This piece features a great penetration twin of chabazite, surrounded by chabazite crystals, some of which are also twinned. The chabazite crystals are sharp with good lustre. Upon close examination, one can see a bit of colour-zoning, into almost a honey-golden hue in a couple of places. In excellent condition, no damage to the main crystals, and some incomplete crystals around the periphery where this was attached to surrounding rock.
A great chabazite twin, nicely situated among the accompanying crystals.
About These Red Chabazites From Wasson’s Bluff
In one relatively small zone at Wasson’s Bluff, the chabazite crystals are a particular dark red hue – more intense and lighter than a brown, and most are a bit deeper and darker than a brick red or deep orange. This zone has produced sporadically over history. Most often, days of very hard work in this area yield absolutely nothing, but a few isolated finds in recent years have produced a small number of excellent pieces – these specimens are from those finds.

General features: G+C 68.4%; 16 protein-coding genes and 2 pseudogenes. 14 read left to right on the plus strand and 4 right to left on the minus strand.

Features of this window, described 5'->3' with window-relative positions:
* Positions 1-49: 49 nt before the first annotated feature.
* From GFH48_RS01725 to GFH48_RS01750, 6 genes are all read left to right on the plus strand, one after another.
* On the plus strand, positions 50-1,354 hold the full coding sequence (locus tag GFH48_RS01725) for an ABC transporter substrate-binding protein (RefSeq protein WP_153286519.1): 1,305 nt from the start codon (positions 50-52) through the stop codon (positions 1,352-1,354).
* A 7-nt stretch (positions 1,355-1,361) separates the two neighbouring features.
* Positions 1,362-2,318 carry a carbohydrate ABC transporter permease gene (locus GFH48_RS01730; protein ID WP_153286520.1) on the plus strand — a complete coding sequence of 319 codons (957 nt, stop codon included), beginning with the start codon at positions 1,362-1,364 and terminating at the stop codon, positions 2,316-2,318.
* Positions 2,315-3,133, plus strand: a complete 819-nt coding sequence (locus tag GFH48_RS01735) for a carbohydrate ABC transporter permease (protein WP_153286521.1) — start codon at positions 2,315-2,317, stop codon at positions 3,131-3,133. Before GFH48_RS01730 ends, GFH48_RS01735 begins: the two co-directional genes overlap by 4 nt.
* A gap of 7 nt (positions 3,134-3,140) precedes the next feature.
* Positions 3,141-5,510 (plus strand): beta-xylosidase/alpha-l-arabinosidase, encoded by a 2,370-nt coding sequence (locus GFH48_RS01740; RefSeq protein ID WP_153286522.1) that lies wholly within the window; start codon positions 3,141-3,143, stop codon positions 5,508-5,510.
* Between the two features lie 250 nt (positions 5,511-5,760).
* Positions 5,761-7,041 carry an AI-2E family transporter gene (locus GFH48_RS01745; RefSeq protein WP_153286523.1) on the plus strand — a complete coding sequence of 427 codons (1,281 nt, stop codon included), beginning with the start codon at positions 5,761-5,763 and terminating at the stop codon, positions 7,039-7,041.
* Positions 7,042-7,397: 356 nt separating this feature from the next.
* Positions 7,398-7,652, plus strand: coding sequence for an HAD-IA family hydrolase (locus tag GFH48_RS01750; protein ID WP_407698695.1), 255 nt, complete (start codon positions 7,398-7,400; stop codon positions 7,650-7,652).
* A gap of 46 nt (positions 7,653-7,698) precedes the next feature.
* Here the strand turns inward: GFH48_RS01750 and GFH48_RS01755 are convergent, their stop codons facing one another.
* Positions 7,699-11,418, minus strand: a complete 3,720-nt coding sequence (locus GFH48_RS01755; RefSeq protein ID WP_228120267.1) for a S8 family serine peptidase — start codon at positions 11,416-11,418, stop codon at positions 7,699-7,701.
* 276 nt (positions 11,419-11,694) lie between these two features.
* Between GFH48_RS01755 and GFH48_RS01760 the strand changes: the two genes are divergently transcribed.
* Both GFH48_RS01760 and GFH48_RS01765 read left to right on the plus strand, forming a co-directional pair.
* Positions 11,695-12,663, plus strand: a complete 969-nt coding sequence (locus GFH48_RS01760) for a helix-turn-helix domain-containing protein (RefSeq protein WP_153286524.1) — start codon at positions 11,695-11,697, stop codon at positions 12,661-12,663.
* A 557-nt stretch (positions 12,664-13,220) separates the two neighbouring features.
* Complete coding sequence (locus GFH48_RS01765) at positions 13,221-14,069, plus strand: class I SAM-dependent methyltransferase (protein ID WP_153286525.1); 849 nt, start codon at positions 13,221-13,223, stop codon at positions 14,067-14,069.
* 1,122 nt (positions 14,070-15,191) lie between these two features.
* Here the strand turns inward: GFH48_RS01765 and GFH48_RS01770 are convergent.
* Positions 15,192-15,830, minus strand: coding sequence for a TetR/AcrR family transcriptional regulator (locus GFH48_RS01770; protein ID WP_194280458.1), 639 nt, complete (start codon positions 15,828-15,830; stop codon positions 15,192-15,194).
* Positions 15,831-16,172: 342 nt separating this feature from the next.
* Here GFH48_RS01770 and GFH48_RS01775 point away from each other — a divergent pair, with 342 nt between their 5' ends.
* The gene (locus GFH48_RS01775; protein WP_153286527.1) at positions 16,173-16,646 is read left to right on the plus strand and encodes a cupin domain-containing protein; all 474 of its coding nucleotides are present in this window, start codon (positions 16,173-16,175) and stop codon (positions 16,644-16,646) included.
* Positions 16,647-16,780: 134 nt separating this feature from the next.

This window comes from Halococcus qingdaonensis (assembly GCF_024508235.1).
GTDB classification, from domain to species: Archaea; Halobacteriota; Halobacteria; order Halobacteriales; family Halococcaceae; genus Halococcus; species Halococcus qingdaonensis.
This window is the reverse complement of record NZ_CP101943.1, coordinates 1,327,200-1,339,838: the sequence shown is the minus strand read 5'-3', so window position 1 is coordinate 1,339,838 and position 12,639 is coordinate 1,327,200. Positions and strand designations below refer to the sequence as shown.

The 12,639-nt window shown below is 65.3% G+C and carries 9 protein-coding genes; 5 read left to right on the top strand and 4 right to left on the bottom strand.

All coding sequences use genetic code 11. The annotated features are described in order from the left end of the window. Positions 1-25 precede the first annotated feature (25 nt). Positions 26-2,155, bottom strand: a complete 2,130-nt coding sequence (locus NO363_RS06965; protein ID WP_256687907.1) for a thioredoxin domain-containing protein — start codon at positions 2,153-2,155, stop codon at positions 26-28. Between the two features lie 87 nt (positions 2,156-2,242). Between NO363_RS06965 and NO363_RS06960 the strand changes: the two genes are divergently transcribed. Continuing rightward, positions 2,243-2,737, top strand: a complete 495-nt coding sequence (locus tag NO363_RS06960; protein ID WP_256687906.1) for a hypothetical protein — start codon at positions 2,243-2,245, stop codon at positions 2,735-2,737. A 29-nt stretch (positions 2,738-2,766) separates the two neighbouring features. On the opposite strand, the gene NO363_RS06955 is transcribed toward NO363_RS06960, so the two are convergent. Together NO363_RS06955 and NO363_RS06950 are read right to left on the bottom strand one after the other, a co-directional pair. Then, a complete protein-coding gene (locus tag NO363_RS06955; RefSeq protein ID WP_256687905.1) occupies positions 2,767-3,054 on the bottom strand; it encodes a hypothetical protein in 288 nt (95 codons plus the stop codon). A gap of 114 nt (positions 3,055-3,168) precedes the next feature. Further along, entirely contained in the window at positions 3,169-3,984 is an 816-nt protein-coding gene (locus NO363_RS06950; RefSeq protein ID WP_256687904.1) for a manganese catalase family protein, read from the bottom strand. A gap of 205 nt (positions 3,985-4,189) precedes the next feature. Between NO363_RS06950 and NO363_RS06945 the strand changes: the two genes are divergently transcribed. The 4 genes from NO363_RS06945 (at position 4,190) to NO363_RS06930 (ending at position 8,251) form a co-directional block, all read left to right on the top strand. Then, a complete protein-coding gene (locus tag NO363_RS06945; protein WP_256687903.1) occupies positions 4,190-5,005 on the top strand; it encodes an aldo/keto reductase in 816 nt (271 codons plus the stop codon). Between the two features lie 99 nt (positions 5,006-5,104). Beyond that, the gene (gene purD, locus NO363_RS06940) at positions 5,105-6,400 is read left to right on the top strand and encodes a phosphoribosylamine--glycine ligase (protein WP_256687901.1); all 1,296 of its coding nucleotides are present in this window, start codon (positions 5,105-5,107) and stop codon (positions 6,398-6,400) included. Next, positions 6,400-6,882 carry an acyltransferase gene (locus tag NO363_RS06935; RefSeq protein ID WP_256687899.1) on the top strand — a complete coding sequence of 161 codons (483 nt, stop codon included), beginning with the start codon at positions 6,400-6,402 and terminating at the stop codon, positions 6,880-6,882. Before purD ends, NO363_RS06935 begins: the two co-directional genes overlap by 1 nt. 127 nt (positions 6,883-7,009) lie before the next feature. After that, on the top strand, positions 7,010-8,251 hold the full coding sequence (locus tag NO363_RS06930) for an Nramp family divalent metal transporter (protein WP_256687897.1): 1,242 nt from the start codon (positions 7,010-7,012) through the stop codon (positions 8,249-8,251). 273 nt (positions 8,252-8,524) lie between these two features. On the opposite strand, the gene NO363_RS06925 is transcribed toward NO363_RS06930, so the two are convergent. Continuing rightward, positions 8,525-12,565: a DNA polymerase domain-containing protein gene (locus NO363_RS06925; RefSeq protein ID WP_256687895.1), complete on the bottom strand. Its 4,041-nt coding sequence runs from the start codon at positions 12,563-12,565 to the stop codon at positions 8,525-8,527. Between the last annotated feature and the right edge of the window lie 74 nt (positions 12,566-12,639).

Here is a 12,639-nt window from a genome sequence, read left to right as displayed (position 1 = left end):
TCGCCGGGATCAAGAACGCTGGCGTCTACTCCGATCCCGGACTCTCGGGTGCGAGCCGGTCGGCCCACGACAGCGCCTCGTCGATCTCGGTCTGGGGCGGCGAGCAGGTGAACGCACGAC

In historic times, these particular deep-coloured chabazites from Wasson’s Bluff were known as “acadialite”, named for Acadia (which is the English for L’Acadie, the colonial-era name for this part of Canada). The name “acadialite” is sometimes still seen on older collection labels, sometimes as a species name and sometimes as a varietal name. Under current nomenclature, these specimens are known as chabazite, with “acadialite” now considered a historical synonym.